The Canton War (1850-1857; Chinese: 瓜分中國), also known as the Partition of China, was a destructive proxy war that took place in East Asia. The Qing-Dutch alliance was provoked by the Franco-British coalition, resulting in the division of China. The war lasted seven years and is considered to be one of the bloodiest wars of the 19th century. The level of destruction wasn't matched until the East Indies Crisis that occurred a hundred years later. The conflict is also seen as a second iteration of the Revolt of the Three Feudatories that took place almost two centuries prior to the Canton War.
The war led to a dramatic power shift in East Asia which allowed for the rise of Canton, Corea and Tauland as major Asian powers. The Dutch empire consequentially lost much influence in Asia and in the Americas, enduring much loss in the Second Dutch-Spanish War.
Origin of European Connivance
The Dutch established a base on Tauland in the 1620s, stabilizing their rule in the 1660s. Although not universally welcomed, they fostered a good but informal relationship with the Ming on the mainland. With the Qing conquest of southern China, the Dutch of Formosa cut their ties with the Ming and established a strong relationship with the Qing and Corea. By the 18th century, the Dutch almost monopolized European trade in southern China.
Britain and France had long desired to break the Dutch monopoly on Asian trade. In the early 1800s, Britain had started to establish trading posts in southern China, particularly targeting Canton. The Qing, however, were not receptive to this. They started to enact more restrictive trade policies in Canton, leading to the disgruntlement of British and Chinese merchants alike. The influx of Christian missionaries in Canton did not help the situation either, only further alienating the populace from the ruling Qing. An insurrection was brewing in Canton, and this was exactly the opportunity the British and French had longed for.
The Ming claimant
In the late 1790s in the Viceroyalty of Liangguang, economic and social discontent was brewing across China. Several rebellions were occurring across the country led by underground Chinese sects, peasant leaders, and rebel politicians. It was reported to Chankiang Prefecture in 1797 that a merchant named Wong Cinfan (王千帆) claimed direct descent from the Zhu dynasty. This drew attention from the Viceroy, the Dutch, the Christian community, and the local rebels. Whilst involved in subversive activities, Wong eventually gained recognition of his ancestry from the Archdiocese of Canton in 1803 and revealed documentation proving his descent from Crown Prince Constantine, who died in 1720.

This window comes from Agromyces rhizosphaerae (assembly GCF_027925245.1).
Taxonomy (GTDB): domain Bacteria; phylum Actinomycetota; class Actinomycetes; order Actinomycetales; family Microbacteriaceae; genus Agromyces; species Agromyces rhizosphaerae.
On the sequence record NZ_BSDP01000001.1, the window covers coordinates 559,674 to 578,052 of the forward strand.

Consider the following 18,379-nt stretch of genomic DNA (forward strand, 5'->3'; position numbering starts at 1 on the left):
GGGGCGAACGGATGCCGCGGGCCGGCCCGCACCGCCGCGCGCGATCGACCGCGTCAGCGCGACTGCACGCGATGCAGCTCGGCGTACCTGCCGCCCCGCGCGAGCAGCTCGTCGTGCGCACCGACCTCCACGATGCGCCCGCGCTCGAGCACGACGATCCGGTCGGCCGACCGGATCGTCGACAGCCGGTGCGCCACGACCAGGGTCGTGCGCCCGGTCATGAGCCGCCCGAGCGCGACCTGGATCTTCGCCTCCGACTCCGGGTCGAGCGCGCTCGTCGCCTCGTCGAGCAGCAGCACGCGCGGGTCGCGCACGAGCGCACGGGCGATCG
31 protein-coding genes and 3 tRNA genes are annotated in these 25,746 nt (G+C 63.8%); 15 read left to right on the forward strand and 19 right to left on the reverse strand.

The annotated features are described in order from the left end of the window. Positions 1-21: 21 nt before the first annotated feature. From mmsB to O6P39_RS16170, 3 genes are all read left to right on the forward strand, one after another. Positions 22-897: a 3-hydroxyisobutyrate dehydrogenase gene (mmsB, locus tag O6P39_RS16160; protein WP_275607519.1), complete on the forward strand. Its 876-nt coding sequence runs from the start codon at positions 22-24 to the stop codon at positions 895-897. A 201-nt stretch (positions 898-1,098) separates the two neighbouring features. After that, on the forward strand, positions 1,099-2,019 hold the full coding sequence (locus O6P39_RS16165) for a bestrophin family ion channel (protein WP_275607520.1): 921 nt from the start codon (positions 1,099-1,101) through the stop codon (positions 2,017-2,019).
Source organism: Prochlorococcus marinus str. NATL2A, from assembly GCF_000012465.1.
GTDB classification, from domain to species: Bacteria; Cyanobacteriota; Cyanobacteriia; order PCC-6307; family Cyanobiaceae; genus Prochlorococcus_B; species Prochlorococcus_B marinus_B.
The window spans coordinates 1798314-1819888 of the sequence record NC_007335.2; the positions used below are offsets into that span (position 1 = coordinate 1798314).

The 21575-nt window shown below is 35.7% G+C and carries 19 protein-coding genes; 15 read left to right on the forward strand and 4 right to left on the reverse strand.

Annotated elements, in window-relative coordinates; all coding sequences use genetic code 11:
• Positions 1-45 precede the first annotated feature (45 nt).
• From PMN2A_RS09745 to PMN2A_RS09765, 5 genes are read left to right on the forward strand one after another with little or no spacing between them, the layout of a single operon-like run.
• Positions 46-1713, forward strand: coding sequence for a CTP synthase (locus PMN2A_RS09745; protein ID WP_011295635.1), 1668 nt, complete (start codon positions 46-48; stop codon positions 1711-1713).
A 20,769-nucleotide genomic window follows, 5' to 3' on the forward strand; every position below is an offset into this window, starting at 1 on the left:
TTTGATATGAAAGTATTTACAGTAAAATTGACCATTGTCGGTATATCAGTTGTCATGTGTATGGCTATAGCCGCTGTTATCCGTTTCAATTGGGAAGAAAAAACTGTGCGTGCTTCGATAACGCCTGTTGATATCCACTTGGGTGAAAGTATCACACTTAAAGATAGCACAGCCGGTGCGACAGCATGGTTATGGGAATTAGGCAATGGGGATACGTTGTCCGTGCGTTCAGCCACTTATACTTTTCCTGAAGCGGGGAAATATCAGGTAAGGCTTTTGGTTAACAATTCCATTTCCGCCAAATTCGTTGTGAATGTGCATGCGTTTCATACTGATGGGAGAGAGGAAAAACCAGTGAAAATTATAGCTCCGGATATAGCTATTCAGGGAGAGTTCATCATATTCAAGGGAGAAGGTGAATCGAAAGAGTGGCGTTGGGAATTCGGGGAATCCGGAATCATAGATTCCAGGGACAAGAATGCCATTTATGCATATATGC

Affiliation with traditional Chinese sects
An ancient religious and political movement founded during the Six Dynasties period, the White Lotus sect participated in major upheavals and revolutions - often stemming from economic hardship - since the Mongol era. It is the spiritual ancestor of many Ming restorationist sects (反清復明, lit. oppose Qing, restore Ming) since the dynasty's downfall.
The Hongmen, a secret society and descendant of the White Lotus, was founded in the mid-to-late 18th century as a mutual aid society. It quickly gained traction as a pro-Ming organization across China and in the Chinese diaspora.
Factoring in Christianity
Progression of the War
The unrest in southern China grew into an open revolt by 1847. The Qing were slow to respond and faced multiple defeats at the hands of the rebels. The rebels were well-equipped with British and French arms.
- Battles of Kweilin and Moichu (1847)
- Capture of Canton and Independence Declaration (1848)
- Dutch attacks on Amoy and Canton (1849)
- Poyang Lake Incident (1849)
- Sieges of Puerh and Changsha (1850)
- Disaster at Yangchow (1851)
- Assault on Taichow (1853)
- Tungjen Uprising (1853)
- Conquests of Shanghai and Yencheng (1854-1855)
- Fall of Nanking (1856)
Damage to the Grand Canal
In Yangchow in 1851, rebel and Qing forces destroyed a part of the Grand Canal during battle. This was as the Yellow River Floods began and as the Chinese commercial economy nosedived. Trade and transportation between northern and southern China was severely disrupted, with imports and exports heavily affected. Most notably, rice shortages took hold in the north while grain shortages plagued the south. Several towns were flooded, incurring over 10,000 deaths. Irrigation systems in the North China Plain reached a miserable level of disrepair, disrupting everyday life and agricultural activities in the region.